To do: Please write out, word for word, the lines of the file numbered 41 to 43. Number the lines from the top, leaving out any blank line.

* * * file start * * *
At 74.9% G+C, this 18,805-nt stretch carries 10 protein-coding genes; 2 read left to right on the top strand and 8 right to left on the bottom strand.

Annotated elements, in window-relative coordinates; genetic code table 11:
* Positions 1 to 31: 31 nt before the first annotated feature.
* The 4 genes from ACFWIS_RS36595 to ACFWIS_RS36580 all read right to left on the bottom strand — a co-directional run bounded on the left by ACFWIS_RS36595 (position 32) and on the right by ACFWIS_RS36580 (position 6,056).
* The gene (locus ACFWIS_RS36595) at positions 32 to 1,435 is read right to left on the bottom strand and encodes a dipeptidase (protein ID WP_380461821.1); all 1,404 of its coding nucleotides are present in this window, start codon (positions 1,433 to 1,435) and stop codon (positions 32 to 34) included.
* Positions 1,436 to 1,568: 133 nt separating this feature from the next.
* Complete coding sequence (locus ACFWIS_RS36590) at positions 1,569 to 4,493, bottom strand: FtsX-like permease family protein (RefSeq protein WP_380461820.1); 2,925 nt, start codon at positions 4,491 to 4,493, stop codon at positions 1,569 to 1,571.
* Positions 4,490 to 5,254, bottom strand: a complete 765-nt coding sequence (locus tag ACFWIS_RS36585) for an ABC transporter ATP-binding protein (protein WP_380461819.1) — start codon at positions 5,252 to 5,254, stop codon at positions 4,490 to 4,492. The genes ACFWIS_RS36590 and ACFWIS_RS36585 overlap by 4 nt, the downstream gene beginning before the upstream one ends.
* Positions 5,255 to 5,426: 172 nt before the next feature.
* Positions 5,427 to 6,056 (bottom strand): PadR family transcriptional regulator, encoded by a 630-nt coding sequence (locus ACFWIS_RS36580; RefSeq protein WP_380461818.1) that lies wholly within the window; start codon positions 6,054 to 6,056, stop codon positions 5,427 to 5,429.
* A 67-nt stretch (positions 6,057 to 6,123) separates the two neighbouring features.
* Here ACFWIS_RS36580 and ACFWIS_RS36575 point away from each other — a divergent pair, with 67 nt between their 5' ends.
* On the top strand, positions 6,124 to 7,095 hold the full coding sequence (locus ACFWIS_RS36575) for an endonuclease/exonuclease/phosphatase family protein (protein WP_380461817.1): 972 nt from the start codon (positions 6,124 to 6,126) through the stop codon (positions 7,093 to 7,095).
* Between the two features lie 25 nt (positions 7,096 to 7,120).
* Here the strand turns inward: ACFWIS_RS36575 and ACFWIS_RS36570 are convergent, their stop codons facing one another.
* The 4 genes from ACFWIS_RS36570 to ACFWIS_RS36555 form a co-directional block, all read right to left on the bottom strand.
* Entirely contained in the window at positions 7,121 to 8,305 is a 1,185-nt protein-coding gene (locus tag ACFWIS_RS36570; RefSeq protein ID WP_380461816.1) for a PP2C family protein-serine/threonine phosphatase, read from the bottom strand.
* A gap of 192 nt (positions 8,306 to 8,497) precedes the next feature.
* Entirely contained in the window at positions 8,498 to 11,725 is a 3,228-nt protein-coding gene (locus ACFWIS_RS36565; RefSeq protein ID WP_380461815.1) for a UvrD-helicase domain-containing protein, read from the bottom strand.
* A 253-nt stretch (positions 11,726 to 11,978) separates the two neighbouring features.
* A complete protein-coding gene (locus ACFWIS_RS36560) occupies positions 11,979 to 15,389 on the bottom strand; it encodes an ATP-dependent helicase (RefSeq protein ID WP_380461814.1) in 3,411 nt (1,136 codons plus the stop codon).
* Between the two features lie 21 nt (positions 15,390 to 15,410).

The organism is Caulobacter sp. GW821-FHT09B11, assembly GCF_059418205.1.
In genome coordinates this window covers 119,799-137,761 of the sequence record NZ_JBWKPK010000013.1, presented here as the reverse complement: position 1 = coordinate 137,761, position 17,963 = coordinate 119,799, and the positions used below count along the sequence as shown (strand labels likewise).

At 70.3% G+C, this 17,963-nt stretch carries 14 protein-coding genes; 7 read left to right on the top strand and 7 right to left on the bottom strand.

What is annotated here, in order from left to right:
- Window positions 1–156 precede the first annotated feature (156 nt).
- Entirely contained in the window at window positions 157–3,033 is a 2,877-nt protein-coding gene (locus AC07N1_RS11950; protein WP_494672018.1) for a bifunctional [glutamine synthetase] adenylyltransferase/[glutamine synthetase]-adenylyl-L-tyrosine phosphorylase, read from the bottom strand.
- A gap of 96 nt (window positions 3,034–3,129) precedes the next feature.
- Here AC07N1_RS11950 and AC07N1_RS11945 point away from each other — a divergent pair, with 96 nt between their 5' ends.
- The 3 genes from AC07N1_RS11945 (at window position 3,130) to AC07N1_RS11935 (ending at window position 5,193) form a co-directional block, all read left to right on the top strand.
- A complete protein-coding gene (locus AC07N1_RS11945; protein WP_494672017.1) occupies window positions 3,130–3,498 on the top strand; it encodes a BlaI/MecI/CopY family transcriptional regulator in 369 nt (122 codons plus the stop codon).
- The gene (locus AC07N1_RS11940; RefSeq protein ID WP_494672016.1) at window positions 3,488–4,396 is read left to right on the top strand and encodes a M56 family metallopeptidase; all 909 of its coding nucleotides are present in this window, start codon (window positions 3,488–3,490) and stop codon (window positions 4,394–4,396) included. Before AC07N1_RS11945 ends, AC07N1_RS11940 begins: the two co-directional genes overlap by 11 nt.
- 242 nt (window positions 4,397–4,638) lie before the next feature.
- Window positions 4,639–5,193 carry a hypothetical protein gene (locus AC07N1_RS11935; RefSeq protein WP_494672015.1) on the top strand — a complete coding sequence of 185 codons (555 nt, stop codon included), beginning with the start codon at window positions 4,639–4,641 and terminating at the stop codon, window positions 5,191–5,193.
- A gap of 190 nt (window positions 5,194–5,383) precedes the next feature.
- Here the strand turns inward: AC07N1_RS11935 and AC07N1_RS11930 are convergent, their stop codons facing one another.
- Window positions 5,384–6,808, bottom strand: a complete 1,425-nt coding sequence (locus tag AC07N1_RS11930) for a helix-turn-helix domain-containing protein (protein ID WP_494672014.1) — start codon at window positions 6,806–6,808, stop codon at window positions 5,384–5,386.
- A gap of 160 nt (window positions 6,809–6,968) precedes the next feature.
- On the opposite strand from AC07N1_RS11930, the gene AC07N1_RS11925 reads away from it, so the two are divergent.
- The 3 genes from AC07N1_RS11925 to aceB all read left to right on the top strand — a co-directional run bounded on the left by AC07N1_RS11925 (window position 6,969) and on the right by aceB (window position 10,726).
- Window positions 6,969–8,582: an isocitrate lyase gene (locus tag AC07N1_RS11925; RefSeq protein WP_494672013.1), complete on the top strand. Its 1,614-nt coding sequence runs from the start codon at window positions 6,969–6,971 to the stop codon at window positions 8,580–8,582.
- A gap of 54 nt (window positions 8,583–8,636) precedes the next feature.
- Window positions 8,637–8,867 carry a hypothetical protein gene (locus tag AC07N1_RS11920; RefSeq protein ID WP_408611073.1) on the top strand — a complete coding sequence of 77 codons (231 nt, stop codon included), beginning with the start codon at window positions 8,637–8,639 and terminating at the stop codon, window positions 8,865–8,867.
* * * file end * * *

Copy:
- The 3 genes from AC07N1_RS11925 to aceB all read left to right on the top strand — a co-directional run bounded on the left by AC07N1_RS11925 (window position 6,969) and on the right by aceB (window position 10,726).
- Window positions 6,969–8,582: an isocitrate lyase gene (locus tag AC07N1_RS11925; RefSeq protein WP_494672013.1), complete on the top strand. Its 1,614-nt coding sequence runs from the start codon at window positions 6,969–6,971 to the stop codon at window positions 8,580–8,582.
- A gap of 54 nt (window positions 8,583–8,636) precedes the next feature.